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Inside Tesla’s $5 Billion Gigafactory

Inside Tesla's $5 Billion Gigfactory

Special thanks to Lomiko Metals (TSX-V: LMR) and Global Cobalt (TSX-V: GCO) for helping us put together this infographic.

Inside Tesla’s $5B Gigafactory

With $5 billion in capital expenditures and 6,500 high tech jobs, several states continue to court Tesla Motors to build their next megaproject within their borders. The Tesla Gigfactory, slated to open doors in 2017, will set a new precedent for economies of scale in battery production.

Tesla’s new factory will produce more lithium-ion batteries under one roof than all of 2013′s global production combined. As a result, the electric car company estimates this will cut costs per kWh by 30%.

Tesla’s product strategy relies on it. The Gen III is supposed to retail for only $35,000, which is only half the cost of the more upscale Model S.

UBS notes that raw materials make up 70% of the cost of each lithium-ion battery, so sourcing and procuring these minerals will be a very important component of their overall strategy. In the infographic, we break down the potential impact this will have on these commodities. Special thanks to Simon Moores and The Gold Report, who had a great interview recently on the subject.

Graphite:

In 2013, flake graphite production was 375,000 tonnes. The Gigafactory alone would add another 126,000 tonnes (34% increase) over 2013 production. Even more significant, the increase on battery-grade graphite demand would be 154%.

Cobalt:

55% of cobalt comes from the Democratic Republic of the Congo.  Tesla says they do not source from the Congo, so this makes getting cobalt a little more difficult. 42% of cobalt demand is from batteries, making it the blue metal’s #1 use. Current Tesla batteries use about 9% cobalt by weight (NCA formulation).

Lithium:

There has been a steady supply of lithium in Chile since 1996, so this will likely be the easiest commodity to source.

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  • Jay Currie

    Great information Jeff. As a side note, don’t discount the potential of graphene based super capacitors. Either with Li-ion batteries or on their own they may provide a lighter, more energy dense solution. Plus there is every indication that they may be able to suck up the energy generated in braking.

    • tech01xpert

      Super capacitors are, unfortunately, still an order of magnitude lower in specific energy. Tesla’s NCA cells are at roughly 250-260 Wh/kg, while the best super capacitors are in the 20-30 Wh/kg range. It would be nice, but they are a still a long ways off. They’d have to quadruple specific energy to match the older battery design in the Nissan Leaf.

    • WeaponZero

      “Plus there is every indication that they may be able to suck up the energy generated in braking.”

      Hybrids and EVs already have this for YEARS. It is called regenerative braking.

  • montana83

    Where is the electricity coming from for let’s say 50 million electric cars as Obama trashes coal, oil, gas and nuclear. Wind and solar? You must be joking.
    Thorium (LFTR/MSR) is the answer but Obama’s DOE hates it, and so does the conventional nuke industry to say nothing of the solar, wind and fossil fuel industries. Disruptive technologies have enemies and energy is the single biggest business in the world. If I were Tesla I would support thorium.

    • tech01xpert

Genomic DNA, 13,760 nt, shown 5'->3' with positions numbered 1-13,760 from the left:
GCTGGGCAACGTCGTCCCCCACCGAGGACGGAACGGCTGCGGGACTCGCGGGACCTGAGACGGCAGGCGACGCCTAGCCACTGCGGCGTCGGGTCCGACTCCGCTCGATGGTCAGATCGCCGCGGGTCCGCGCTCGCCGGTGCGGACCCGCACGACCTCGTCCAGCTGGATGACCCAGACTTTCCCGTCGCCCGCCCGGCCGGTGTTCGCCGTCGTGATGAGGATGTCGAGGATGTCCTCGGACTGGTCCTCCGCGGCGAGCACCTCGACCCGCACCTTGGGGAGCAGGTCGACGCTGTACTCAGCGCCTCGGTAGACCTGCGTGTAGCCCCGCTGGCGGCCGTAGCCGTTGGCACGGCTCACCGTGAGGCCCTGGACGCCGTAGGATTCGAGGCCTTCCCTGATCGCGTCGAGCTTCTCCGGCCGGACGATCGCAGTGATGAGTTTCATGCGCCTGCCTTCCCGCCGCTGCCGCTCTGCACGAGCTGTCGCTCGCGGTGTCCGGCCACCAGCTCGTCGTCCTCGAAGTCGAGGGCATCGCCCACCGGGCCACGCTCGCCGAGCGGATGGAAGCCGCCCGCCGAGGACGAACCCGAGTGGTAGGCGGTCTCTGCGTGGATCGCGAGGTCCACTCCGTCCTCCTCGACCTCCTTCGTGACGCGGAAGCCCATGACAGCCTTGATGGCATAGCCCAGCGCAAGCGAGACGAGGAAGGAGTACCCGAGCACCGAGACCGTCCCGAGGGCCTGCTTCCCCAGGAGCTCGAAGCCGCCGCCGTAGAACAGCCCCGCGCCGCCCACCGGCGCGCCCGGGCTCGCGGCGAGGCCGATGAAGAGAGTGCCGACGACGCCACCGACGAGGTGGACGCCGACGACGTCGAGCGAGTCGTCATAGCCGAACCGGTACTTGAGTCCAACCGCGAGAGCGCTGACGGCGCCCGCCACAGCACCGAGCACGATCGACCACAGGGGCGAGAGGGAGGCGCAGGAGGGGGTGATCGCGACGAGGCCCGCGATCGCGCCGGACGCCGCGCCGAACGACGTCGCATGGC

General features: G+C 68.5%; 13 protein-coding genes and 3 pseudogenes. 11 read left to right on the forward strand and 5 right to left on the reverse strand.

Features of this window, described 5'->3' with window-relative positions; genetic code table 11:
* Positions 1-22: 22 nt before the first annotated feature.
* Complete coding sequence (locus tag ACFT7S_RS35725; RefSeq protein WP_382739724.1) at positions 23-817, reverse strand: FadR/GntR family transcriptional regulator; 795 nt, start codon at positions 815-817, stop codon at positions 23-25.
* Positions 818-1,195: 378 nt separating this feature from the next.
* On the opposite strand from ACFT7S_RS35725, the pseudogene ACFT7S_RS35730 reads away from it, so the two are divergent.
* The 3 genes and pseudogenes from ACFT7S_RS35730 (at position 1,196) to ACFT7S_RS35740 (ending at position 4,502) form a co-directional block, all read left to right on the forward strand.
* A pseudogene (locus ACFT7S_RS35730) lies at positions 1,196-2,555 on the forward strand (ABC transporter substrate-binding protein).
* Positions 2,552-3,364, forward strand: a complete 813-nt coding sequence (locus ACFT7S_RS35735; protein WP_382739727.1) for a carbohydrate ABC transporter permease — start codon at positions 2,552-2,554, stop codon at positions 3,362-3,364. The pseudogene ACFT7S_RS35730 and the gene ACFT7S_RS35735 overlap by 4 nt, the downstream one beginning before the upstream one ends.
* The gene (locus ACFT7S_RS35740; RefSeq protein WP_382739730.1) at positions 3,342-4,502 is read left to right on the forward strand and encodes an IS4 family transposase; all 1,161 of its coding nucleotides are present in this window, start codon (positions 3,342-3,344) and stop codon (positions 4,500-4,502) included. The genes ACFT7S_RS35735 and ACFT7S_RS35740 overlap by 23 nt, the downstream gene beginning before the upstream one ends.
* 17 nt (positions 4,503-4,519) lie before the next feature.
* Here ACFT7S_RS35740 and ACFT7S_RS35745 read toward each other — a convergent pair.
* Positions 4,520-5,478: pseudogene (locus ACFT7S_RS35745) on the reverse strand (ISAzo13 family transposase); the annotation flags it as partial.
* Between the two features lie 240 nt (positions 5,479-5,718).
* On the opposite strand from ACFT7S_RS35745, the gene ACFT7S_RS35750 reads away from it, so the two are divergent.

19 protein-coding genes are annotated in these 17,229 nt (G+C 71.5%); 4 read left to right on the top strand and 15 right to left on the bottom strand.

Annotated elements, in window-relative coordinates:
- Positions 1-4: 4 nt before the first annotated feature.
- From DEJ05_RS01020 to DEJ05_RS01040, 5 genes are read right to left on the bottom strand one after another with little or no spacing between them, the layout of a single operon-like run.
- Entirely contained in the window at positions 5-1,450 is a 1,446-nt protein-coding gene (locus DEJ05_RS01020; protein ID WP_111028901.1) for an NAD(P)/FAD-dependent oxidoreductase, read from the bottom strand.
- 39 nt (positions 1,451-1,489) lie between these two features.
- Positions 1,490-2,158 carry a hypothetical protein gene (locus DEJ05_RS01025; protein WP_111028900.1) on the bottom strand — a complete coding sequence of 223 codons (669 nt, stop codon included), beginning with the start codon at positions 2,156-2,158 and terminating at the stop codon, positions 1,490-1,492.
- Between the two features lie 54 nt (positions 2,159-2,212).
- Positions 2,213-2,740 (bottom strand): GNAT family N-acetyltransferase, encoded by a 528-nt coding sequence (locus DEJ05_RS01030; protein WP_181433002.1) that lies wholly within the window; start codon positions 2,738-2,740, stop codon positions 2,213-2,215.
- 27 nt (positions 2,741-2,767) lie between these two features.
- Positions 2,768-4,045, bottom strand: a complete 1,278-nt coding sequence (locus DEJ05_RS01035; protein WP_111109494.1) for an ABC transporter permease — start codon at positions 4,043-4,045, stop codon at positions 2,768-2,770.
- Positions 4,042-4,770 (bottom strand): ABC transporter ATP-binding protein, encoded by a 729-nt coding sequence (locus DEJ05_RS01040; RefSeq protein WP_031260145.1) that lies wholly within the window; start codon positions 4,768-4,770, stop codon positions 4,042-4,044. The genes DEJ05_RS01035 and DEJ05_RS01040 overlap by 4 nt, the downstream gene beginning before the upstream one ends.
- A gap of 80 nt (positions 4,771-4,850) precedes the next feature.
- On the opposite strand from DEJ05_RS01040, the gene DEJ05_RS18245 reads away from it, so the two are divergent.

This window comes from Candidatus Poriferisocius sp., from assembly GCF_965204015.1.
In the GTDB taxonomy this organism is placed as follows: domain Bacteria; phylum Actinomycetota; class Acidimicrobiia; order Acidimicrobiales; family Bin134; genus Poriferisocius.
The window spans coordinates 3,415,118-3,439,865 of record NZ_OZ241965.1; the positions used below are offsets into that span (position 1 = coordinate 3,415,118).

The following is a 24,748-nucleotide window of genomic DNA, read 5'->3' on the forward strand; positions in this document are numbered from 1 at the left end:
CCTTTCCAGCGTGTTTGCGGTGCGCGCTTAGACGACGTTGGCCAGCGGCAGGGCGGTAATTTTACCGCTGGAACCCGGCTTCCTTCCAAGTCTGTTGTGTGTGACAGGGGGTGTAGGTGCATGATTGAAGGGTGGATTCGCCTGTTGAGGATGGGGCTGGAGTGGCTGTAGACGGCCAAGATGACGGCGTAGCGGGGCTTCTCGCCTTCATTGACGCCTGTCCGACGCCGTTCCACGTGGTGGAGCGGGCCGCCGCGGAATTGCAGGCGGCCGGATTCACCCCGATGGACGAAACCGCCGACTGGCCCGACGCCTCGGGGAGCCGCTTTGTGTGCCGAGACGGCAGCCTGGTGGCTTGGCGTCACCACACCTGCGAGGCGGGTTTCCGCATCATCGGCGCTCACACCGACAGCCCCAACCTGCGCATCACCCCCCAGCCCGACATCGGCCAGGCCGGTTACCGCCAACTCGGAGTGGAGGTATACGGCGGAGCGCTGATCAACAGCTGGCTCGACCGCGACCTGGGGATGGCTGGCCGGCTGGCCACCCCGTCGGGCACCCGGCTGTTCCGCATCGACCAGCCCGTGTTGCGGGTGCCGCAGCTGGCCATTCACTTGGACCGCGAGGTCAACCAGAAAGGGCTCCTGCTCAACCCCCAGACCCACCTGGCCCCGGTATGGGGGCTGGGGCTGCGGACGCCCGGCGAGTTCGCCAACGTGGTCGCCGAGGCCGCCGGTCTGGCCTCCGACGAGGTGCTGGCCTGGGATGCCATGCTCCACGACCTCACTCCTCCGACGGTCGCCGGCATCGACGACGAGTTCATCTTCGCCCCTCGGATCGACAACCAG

The U.S. is producing a lot of natural gas and oil. Lots of natural gas power plants have come on line and are coming online. Nuclear power plants are continuing in operations, the issue is getting the NIMBY syndrome sorted out to build more.

      The problem for coal plants is both complying with stricter emissions standards and the fact that natural gas is far more economical at the moment. However, we should want coal plants to clean up their act – we breathe what they emit. It’s a cost of doing business and something they should have done a long time ago instead of perpetually putting it off and hoping to buy elections to make the Clean Water Act go away.

      As for solar, wind, and hydro, we should be investing in lots more of each. We are a bit tapped out for hydro though. It’s the responsible and fiscally conservative thing to do.

    • WeaponZero

      what?

      1) Obama won’t even be in office by the time we have 50 million EVs on the road. I mean you are aware his last term ends in 2016 right?

      2) Oil makes up 1% of the electric grid, aka it is not used.

      3) We have many ways to generate power from solar, natural gas, hydro, wind, nuclear, geothermal and etc.

      4) Coal use has been dropping over the years normally. With or without coal makes no difference.

      Look I am all for LFTR but don’t discount solar and wind, there is plenty of potential there when you factor in cheap energy storage that the gigafactory will produce.

  • solarisgeothermal

    Absolutely AWESOME! I cannot wait three years to get a Tesla. So happy to hear Tesla is re-inventing the automotive industry in a disruptive way. The same will happen to power Utilities and Fossil Fuels, they are in their death spiral now as solar doubles each two years. Tesla fact: no one has died in a Tesla crash.

  • WeaponZero

    Why are we so sure that they will use graphite and not silicon? New panasonic batteries use silicon over graphite for the anode.

    • esqualido

      Are you sure? Silicon is not much of a conductor

      • WeaponZero

        Yes I am sure, silicon can be both conductive and an insulator. Remember silicon is a metalloid.

  • ManAboutDallas

    When the U.S. economy implodes in the next few months, the market for obscenely-priced automobiles will implode as well, and Tesla will join Tucker in the ashbin of history.

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